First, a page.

31. This is a good article Jacob. It is helpful to remember that this urge to purge goes way back in the western human body politic. To the Hebrew it was an actual goat, but for ancient Greeks it was a human beings – the pharmakos – who was driven from society.

    More and more I see that Cicero was largely correct – there really are just few forms of governance and no matter what we try it is inevitable that we will slip back towards those forms and their associated practices.

  32. An attempt to disarm the unorganized militia (as defined by 10 USC 246) is an act of treason.

    DOJ must begin investigating whether this speech by O’Rourke meets the standard of “aiding the enemies of the United States” in attempting to disarm one of the nation’s defense formations.

    If so, arrests need to start, along with public trials. Political considerations are irrelevant (and immoral). If guilt is found, the sentence under 18 USC 2381 must be carried out. Our Nation’s #Liberty must be defended.

    On an organizing note, there should be a lottery to volunteer to staff the firing squads.

    1. Nonsense. Nixon signed the Strategic Arms Infringement Treaty with Soviet conservatives in violation of 2A and Article VI, Section 2. In fact, the very last clause of Section 10 in Article 1 allows the States to defend themselves if “…actually invaded, or in such imminent danger as will not admit of delay.” Nothing in the Constitution supports the conclusion that the treaty-making power is arbitrary and unlimited and supersedes all individual rights guaranteed us by the text of the Constitution and the Bill of Rights. But Nixon got away scot-free, right?

  33. So Beto is scapegoating legal gun owners for the crimes of a few miscreants. Huh. Where have I heard that story before.

    1. True, MS-13 and Latin Kings members should probably be lined up against a wall and shot for their crimes. Think of the tax savings.

    2. What about cars? How does the number of folks killed by cars and trucks compare to gun deaths? And there’s nothing in the Bill of Rights that says it’s OK to endanger humanity with a fossil-fuel vehicles, right? What’s wrong with a gradualist approach to the big tent that starts off banning the major offender, vehicles, then moving on to guns after thus earning the thanks of a grateful Republic?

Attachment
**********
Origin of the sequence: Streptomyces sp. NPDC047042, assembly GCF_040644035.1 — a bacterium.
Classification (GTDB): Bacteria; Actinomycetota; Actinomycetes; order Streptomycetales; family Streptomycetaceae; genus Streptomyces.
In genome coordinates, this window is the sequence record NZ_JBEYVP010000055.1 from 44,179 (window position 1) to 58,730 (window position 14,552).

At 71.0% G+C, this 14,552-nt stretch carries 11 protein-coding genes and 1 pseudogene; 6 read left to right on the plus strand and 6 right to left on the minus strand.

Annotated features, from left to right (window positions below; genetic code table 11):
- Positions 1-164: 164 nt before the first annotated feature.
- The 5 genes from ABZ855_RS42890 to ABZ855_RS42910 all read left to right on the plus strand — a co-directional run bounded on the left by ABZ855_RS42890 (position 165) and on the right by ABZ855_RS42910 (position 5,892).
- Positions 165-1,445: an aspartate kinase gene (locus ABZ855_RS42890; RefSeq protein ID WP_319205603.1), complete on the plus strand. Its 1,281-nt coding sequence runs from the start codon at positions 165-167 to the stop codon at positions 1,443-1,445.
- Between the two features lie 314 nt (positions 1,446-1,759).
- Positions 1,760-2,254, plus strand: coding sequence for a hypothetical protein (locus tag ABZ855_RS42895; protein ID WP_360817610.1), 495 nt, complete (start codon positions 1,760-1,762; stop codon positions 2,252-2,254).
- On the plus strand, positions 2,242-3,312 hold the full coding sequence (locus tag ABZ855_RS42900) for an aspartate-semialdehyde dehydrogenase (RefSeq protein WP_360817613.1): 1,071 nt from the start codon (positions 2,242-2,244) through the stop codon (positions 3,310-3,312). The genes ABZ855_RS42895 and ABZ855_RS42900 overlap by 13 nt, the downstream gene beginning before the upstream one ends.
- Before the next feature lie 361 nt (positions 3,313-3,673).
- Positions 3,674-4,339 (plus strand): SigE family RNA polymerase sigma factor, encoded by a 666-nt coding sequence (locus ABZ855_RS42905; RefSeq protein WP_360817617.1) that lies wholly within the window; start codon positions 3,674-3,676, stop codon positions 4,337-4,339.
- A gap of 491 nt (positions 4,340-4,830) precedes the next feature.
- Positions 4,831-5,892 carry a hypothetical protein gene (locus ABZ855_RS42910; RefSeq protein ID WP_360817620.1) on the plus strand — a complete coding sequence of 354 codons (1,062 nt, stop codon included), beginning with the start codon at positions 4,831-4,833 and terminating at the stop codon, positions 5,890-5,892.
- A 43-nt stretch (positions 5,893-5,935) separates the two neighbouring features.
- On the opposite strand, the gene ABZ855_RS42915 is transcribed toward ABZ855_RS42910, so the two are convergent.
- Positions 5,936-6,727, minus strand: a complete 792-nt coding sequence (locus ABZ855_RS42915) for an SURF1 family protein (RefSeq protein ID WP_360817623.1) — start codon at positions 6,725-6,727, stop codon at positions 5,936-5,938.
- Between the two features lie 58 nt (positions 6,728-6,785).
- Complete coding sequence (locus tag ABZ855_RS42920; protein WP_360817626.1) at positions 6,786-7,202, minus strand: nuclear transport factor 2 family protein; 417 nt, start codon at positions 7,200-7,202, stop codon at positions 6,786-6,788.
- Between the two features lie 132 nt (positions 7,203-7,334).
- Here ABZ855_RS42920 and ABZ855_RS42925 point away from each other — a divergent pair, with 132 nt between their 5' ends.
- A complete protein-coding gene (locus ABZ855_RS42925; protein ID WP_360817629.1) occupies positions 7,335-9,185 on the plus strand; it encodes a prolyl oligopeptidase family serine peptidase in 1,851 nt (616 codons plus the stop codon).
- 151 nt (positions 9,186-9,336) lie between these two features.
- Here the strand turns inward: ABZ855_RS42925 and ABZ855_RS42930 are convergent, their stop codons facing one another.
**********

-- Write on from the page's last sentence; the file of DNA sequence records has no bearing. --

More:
34. Beto and those like him are exactly the reason that the Bill of Rights was added to the Constitution.
    It is there to restrict the power of government.

    1. You’re somehow wrong in such a way that you get the right answer. The bill of rights was enacted because the anti-federalists were afraid that without one the new federal government would take actions that oppressed the people, while the federalists argued that no such powers were granted in the first place, so there was no need for a bill of rights in the first place. After all, if the government doesn’t have the power to do something in the first place you don’t need a separate restriction to say, “and you explicitly can’t do that thing you don’t have the power to do.”

      Turns out the anti-federalists were right on this.

  35. One thing is sure, Bonzo is not a student of his own state’s history. In 1835, the Mexican Army attempted to seize a cannon that was used by the Texican to defend against Native Indian attacks. The residents of Gonzolas were ready for them, successfully defending the cannon and flying a battle flag that carried forward the immortal words of the Spartan King Leonidas to the Persians when the Persians demanded he turn over his troops’ weapons – Molon labe or Come and Take it. Until Bonzo understands this he is not fit to hold any public office and as a Texan, I am ashamed to acknowledge he is from the same state.

    1. Texas is changing but it hasn’t changed that much. His gun grabber pledge means he has no chance to carry Texas in the general election, which makes him worthless to the Dems, even as a VP option now. Maybe they’ll give him a Cabinet post for trying to move the Overton Window a little farther to the left.

      1. “Texas is changing but it hasn’t changed that much. ”

        The days when men like Ian Fleming (author of Casino Royale and other James Bond novels) would claim that Texans were the greatest people on the planet are long over. Bond made do with a modest walther ppk. He wouldn’t have touched the whorish AR rifles with all their tassles and trimmings so beloved by today’s faggy Texans.